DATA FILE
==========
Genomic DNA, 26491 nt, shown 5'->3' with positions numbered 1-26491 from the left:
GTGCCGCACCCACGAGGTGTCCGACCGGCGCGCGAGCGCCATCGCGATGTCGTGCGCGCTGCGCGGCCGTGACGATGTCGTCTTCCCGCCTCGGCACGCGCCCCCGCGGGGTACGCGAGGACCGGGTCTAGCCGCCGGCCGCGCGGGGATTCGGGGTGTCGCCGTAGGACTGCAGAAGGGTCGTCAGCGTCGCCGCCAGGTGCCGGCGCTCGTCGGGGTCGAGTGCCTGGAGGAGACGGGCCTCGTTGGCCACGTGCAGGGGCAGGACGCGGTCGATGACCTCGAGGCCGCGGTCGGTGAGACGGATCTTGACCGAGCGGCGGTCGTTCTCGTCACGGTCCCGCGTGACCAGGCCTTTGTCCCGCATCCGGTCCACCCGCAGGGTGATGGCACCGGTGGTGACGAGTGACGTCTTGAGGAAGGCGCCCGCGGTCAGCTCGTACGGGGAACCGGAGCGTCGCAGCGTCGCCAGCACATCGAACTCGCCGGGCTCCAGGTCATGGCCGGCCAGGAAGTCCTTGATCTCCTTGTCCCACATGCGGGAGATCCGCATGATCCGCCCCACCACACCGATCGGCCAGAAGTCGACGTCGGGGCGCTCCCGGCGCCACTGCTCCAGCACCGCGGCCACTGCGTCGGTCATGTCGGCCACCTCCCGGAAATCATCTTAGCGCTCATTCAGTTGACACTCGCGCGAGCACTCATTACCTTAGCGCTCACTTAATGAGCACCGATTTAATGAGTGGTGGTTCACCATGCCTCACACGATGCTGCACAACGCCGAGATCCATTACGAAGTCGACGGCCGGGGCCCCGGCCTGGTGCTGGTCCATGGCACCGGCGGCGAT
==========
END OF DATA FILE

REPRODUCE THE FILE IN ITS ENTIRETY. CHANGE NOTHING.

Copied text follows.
Genomic DNA, 26491 nt, shown 5'->3' with positions numbered 1-26491 from the left:
GTGCCGCACCCACGAGGTGTCCGACCGGCGCGCGAGCGCCATCGCGATGTCGTGCGCGCTGCGCGGCCGTGACGATGTCGTCTTCCCGCCTCGGCACGCGCCCCCGCGGGGTACGCGAGGACCGGGTCTAGCCGCCGGCCGCGCGGGGATTCGGGGTGTCGCCGTAGGACTGCAGAAGGGTCGTCAGCGTCGCCGCCAGGTGCCGGCGCTCGTCGGGGTCGAGTGCCTGGAGGAGACGGGCCTCGTTGGCCACGTGCAGGGGCAGGACGCGGTCGATGACCTCGAGGCCGCGGTCGGTGAGACGGATCTTGACCGAGCGGCGGTCGTTCTCGTCACGGTCCCGCGTGACCAGGCCTTTGTCCCGCATCCGGTCCACCCGCAGGGTGATGGCACCGGTGGTGACGAGTGACGTCTTGAGGAAGGCGCCCGCGGTCAGCTCGTACGGGGAACCGGAGCGTCGCAGCGTCGCCAGCACATCGAACTCGCCGGGCTCCAGGTCATGGCCGGCCAGGAAGTCCTTGATCTCCTTGTCCCACATGCGGGAGATCCGCATGATCCGCCCCACCACACCGATCGGCCAGAAGTCGACGTCGGGGCGCTCCCGGCGCCACTGCTCCAGCACCGCGGCCACTGCGTCGGTCATGTCGGCCACCTCCCGGAAATCATCTTAGCGCTCATTCAGTTGACACTCGCGCGAGCACTCATTACCTTAGCGCTCACTTAATGAGCACCGATTTAATGAGTGGTGGTTCACCATGCCTCACACGATGCTGCACAACGCCGAGATCCATTACGAAGTCGACGGCCGGGGCCCCGGCCTGGTGCTGGTCCATGGCACCGGCGGCGAT